Right now, I feel like it’s an opportunity, because they helped to open the door for more R&B artists. So I appreciate what they’re doing. Some people are inspired by other people, so I’m just excited for them. I hope they keep it going.
The music scene [in Louisiana] is actually crazy. Before those two, there wasn’t really any R&B artists from Louisiana besides my homeboy Cupid who had the “Cupid Shuffle” record. It did very well. Besides him, you got Luke James. He’s from New Orleans too. Shout out to Luke James.
You have an EP coming. What about releasing a full album or a mixtape?
The EP is going to be seven songs. I’ve been waiting for so long that I have two albums already done. I have to go through my music and see what we’re going to use. We have so much music. Every time me and Camp record, I put something to the side. I feel like it’s about timing.
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Do you feel like your single “Crazy” is starting to get a lot of buzz?
It is. I’m surprised. It has taken off on Soundcloud. When I performed it at Campsgiving, people were singing the words. Every now and then, people hit me up and say “they’re playing it here.” I’ve seen the numbers, but I also feel the energy when I perform it. I’m going to continue to push it, because every time I perform it people never forget it. I got to keep working the record, because I believe in it.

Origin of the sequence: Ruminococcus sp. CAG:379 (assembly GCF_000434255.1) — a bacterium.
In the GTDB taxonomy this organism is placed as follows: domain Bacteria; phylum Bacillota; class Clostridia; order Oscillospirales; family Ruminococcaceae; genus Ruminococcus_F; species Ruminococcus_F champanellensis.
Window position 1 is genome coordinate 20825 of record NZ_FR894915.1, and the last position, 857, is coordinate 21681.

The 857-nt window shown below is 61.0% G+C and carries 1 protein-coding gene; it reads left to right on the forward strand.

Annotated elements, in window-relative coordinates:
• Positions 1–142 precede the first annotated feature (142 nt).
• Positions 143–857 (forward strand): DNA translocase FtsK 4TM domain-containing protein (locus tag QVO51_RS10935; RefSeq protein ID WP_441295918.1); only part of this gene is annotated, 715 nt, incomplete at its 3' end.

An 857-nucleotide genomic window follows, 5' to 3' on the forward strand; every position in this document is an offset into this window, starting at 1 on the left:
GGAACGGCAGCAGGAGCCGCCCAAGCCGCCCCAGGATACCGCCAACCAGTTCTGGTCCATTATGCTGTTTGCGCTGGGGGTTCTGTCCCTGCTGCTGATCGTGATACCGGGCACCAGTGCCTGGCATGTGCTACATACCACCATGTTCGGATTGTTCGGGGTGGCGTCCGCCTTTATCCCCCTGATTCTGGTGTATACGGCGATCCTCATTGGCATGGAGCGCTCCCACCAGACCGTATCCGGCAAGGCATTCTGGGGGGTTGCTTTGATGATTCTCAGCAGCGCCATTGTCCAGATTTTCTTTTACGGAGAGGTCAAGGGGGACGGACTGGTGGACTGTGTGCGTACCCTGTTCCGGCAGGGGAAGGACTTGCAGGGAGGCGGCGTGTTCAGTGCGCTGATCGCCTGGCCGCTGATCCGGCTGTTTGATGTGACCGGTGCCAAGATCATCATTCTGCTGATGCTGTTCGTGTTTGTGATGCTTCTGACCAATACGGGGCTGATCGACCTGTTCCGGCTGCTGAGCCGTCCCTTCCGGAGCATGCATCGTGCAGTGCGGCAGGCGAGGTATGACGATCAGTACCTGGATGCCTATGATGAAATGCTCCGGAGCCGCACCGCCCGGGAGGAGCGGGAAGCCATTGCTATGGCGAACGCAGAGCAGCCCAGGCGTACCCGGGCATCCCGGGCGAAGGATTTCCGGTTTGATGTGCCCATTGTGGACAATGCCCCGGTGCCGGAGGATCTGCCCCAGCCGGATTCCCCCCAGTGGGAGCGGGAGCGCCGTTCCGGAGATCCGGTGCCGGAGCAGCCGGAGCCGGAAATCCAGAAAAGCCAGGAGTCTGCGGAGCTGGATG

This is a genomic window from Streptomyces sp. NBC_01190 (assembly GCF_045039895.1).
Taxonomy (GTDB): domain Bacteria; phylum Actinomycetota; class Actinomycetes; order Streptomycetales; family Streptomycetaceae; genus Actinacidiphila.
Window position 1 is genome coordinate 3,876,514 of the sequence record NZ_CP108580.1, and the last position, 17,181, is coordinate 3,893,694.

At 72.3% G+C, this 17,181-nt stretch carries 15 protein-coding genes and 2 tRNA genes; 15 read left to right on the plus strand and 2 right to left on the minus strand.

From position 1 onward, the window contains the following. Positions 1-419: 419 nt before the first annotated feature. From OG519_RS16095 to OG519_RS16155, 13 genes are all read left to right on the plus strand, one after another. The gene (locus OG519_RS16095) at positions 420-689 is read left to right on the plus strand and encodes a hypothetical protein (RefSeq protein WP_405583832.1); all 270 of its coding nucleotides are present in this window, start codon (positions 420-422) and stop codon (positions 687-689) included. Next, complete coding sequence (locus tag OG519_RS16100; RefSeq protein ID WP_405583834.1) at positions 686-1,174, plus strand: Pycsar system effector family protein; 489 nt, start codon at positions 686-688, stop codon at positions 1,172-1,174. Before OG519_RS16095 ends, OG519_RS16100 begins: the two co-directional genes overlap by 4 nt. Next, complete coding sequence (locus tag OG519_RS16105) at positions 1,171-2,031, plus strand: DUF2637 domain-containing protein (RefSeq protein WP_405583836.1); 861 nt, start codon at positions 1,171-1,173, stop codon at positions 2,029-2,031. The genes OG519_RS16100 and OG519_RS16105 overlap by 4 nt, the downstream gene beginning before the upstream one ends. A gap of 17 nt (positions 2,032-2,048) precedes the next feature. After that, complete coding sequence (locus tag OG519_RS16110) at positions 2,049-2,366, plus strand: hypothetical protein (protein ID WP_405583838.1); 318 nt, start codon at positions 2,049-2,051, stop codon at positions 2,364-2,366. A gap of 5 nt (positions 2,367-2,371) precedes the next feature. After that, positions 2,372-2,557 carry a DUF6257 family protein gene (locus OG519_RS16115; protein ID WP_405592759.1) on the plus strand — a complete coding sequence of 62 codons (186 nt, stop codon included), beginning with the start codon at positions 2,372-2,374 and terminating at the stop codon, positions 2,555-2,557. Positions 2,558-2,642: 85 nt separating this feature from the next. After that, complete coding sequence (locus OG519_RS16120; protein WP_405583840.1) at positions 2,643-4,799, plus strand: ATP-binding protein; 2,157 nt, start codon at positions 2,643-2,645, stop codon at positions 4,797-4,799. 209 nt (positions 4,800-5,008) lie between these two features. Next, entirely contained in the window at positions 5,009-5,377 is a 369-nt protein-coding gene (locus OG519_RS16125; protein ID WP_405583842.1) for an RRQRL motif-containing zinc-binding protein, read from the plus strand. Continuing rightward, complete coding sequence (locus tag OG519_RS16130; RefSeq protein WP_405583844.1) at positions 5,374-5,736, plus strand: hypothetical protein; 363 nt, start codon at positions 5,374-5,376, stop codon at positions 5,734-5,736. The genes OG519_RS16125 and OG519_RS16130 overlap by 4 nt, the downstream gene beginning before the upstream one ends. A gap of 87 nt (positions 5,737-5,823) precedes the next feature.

I think that may be because the content of the song is relatable for men and women. A lot of people have been in that type of relationship.
I relate my music to real life. That’s why I had to get rid of my YouTube, because I didn’t tell people who I really am. I was just doing these covers that don’t really tell who Damar is. I’m really a funny guy from a small town in Louisiana.
I don’t want to manipulate people to think this is how R&B is supposed to be. You can be whoever you want to be. If I want to curse in my song, say my girl’s crazy and she got some good… whatever – that’s how it really is with me. I’m just glad that people are rocking with it.
Purchase Damar Jackson’s music on iTunes.